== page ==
Posted by Martin Schneider | Leave a comment
‘Everything to the extreme’: Be a guest at one of Henry Miller’s dinner parties
07.23.2014
02:04 pm

Topics:
Literature

Tags:
Henry Miller


 

“The earth is not a lair, neither is it a prison. The earth is a Paradise, the only one we’ll ever know. We will realize it the moment we open our eyes. We don’t have to make it a Paradise-it is one. We have only to make ourselves fit to inhabit it. The man with the gun, the man with murder in his heart, cannot possibly recognize Paradise even when he is shown it.”

― Henry Miller, The Air-Conditioned Nightmare

“We get about as much information about the other peoples of this globe, through the movies and the radio, as the Martians get about us.”

― Henry Miller, The Air-Conditioned Nightmare

I think I probably “discovered” Henry Miller from Tom Schiller’s SNL shorts that featured the dry wit of the Tropic of Cancer author and from his role in Warren Beatty’s Reds as one of the “witnesses” who had personally known John Reed and Louise Bryant. Miller’s presence onscreen was remarkable for a man his age and I wanted to know more about him. I was a kid, but I thought he was a very cool motherfucker for an old guy, like his near contemporary in authoring banned books, William S. Burroughs.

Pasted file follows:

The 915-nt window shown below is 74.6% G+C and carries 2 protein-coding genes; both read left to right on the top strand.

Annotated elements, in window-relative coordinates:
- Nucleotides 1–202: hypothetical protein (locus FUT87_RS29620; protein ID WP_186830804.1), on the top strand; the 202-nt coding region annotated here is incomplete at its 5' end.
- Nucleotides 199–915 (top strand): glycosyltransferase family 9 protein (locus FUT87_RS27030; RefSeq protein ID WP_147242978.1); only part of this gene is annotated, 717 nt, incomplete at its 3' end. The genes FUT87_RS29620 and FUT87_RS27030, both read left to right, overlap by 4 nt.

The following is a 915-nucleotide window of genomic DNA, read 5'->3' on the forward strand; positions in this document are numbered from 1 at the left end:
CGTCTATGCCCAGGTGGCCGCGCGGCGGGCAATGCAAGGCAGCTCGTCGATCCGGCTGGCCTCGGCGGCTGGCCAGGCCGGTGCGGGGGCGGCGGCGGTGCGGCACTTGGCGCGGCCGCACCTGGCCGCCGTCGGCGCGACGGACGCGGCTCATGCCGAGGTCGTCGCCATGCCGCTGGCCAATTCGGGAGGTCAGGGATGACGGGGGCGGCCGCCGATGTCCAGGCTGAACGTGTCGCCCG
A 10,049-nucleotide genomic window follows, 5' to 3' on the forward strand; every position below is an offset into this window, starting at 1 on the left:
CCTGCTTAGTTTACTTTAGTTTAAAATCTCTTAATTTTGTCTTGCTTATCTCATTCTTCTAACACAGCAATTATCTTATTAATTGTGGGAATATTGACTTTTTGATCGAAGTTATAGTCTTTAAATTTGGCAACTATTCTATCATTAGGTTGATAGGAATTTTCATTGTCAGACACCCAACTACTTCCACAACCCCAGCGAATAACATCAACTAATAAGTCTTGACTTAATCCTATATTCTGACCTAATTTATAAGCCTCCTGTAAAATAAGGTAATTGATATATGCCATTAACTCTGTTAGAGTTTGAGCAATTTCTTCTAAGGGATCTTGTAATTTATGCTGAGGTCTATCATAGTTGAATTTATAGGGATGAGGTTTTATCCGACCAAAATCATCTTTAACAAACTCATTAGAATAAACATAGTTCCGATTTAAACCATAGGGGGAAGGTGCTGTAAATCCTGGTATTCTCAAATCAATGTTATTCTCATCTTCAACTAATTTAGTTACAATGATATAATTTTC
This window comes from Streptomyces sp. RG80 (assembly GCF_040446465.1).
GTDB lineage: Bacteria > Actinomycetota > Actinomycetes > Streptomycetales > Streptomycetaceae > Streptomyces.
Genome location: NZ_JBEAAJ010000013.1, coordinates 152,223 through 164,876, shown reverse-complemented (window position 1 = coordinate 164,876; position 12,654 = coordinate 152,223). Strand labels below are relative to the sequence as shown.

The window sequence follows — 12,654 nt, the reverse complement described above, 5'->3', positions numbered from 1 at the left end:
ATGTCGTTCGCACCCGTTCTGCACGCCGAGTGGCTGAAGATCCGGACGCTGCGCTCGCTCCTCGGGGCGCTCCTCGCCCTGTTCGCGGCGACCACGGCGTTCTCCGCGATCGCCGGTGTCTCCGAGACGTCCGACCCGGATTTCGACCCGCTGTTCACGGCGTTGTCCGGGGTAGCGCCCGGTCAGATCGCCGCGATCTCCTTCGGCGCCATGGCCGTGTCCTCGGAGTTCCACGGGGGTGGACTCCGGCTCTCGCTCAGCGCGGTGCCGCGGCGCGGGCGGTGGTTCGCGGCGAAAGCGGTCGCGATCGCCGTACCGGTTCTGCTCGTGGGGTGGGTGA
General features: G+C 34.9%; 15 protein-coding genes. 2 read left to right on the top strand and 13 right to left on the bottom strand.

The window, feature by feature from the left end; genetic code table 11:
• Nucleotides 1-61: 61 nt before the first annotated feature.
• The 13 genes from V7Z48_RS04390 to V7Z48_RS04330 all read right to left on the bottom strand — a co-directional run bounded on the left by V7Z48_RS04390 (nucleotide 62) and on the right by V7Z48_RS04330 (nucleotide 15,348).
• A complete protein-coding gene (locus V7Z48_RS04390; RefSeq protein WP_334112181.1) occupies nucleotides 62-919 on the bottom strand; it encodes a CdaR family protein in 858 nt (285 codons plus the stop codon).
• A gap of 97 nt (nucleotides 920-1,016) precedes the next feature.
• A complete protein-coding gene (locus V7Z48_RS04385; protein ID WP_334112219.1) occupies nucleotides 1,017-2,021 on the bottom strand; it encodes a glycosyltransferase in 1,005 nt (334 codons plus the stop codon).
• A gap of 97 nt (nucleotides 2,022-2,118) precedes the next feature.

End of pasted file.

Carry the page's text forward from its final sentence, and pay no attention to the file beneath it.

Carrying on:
By the 1970s, Henry Miller’s work, once very, very difficult to come by in America, was being stocked in regular shopping mall bookstores and could be found on local library shelves, even one in a conservative backwater burg like my hometown of Wheeling, WV, which had most of his books. Frankly, the “erotic” Henry Miller didn’t really interest me all that much. I was more interested to read his opinions on things and events, non fiction essays, in other words, or interviews with him. High on my list of Miller’s writing were “A Nation of Lunatics,” his bicentennial contribution to an anthology titled Four Visions of America and The Air-Conditioned Nightmare, his scathing assessment of traveling around America in a car for two years after a decade spent in Europe (Think of it as a mix of Jack Kerouac’s On The Road, which it preceded by many years. with Celine’s Journey to the End of the Night.)